Review: Dawn Empress: A Novel of Imperial Rome by Faith L. Justice

As Rome reels under barbarian assaults, a young girl must step up.

After the Emperor’s unexpected death, ambitious men eye the Eastern Roman throne occupied by seven-year-old Theodosius II. His older sister Pulcheria faces a stark choice: she must find allies and take control of the Eastern court or doom the imperial children to a life of obscurity—or worse. Beloved by the people and respected by the Church, Pulcheria forges her own path to power. Can her piety and steely will protect her brother from military assassins, heretic bishops, scheming eunuchs and—most insidious of all—a beautiful, intelligent bride? Or will she lose all in the trying?

Dawn Empress tells the little-known and remarkable story of Pulcheria Augusta, 5th century Empress of Eastern Rome. Her accomplishments rival those of Elizabeth I and Catherine the Great as she sets the stage for the dawn of the Byzantine Empire. Don’t miss this “gripping tale” (Kirkus Reviews); a “deftly written and impressively entertaining historical novel” (Midwest Book Reviews). Historical Novel Reviews calls Dawn Empress an “outstanding novel…highly recommended” and awarded it the coveted Editor’s Choice.

My Review

This book is written during the period after Constantine, while the Roman Empire still had an east and a west. We’re in the east, while the Catholic religion is still having its growing pains, so to speak. Religious persecution is rampant, although the authorities don’t consider it persecution. They are trying to hold the empire together. Our protagonist, the emperor’s older sister Pulcheria, has taken it upon herself to look after her siblings, for she is smart, brave, and precocious. Their father dies young and Theo is still a boy. Brother and sister are very close and he appreciates her guidance—at first. To ensure she is not forced into marriage (and away from her brother), Pulcheria dedicated her virginity to Christ and swore never to marry. This makes her a holy woman—widely revered. She persuaded her two sisters to do the same, although I wonder whether they were old enough to make that decision for themselves. It didn’t matter. Pulcheria’s powerful personality brooked no argument.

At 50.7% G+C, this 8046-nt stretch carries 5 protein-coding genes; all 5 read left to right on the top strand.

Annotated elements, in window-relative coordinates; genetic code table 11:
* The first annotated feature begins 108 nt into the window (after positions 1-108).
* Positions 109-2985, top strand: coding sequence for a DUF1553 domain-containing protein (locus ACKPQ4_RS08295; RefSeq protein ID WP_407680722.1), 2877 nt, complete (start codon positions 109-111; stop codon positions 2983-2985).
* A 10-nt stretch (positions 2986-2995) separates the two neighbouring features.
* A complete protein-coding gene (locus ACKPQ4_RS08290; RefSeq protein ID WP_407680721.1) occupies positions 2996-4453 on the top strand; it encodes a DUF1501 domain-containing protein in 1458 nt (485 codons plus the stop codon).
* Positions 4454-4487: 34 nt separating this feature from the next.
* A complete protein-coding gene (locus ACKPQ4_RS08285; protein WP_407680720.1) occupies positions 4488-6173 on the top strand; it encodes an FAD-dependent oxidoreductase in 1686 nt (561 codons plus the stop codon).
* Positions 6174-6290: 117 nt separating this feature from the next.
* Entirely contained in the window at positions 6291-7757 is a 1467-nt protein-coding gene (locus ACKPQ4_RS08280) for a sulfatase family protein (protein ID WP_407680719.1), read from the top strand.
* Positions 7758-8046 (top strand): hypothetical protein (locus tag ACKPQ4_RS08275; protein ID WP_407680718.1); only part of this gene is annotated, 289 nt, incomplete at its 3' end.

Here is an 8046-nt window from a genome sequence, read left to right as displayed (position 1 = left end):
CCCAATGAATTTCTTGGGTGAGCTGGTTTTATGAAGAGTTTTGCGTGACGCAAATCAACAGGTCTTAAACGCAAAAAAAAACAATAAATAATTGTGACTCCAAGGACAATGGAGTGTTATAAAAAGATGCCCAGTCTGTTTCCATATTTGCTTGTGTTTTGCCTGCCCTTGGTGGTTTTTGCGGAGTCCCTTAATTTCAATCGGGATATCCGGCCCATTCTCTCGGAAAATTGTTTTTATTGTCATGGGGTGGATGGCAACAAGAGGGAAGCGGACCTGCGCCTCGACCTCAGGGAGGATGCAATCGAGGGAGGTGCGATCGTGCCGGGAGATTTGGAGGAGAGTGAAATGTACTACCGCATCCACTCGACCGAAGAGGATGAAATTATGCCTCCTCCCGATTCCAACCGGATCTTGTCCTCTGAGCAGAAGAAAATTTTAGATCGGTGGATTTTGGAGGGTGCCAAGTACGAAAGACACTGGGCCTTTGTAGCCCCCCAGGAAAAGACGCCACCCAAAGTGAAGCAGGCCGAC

At age eighteen she became her brother’s regent, and continued to rule beside him. As she got older, however, she grew harder to deal with; she couldn’t accept that Theo was capable of ruling on his own. When he fell in love and got married, Pulcheria did not like the competition; she was far from civil to her new sister in-law. Something had to give and Theo decided to offer his sister more freedom—and her own palace:

As Theo continued, Pulcheria grew stiffer. He finally stumbled to a halt as he noticed her anger.
Blood suffused her face. She mastered her tongue. “Are you sure this is a gift for me, and not your wife? This is Athenais’ idea, isn’t it? She wishes me out of the palace, thinking, with me gone, she and her brother can control you and the empire.”
“You think so little of my abilities?” Theo dropped his hand, hurt pinching his mouth. “Maybe it’s good that you not only move out of the palace, but also give up your councilor duties. Given some distance, you might see I can govern without you and take pride in that.”
Her heart sank as she realized her error and the pain she caused her brother. “Theo, no…I didn’t…”
He put up a hand to forestall her. “It is done. Please leave with our sisters and your women as soon as you can arrange it.”

The emperor couldn’t break his bonds entirely, and Pulcheria managed to climb back into power again. But there’s trouble on the horizon, for the Roman Empire is weak and threatened from the outside. This book is full of palace intrigue and religious conflict. The pace is unhurried and steady; personalities and theological disputations matter here rather than battles and wars. We are given a glance at a Roman Empire far different from what we are used to, and nobody seems to come out “smelling like a rose”. Overall, our characters try to do their best in a unforgiving world.

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Meet Faith L. Justice

Faith L. Justice writes award-winning historical novels, short stories, and articles in Brooklyn, New York where she lives with her family and the requisite gaggle of cats. Her work has appeared in, Writer’s Digest, The Copperfield Review, and many more publications. She is Chair of the New York City chapter of the Historical Novel Society, and Associate Editor for Space and Time Magazine. She co-founded a writer’s workshop many more years ago than she likes to admit. For fun, she digs in the dirt—her garden and various archaeological sites.

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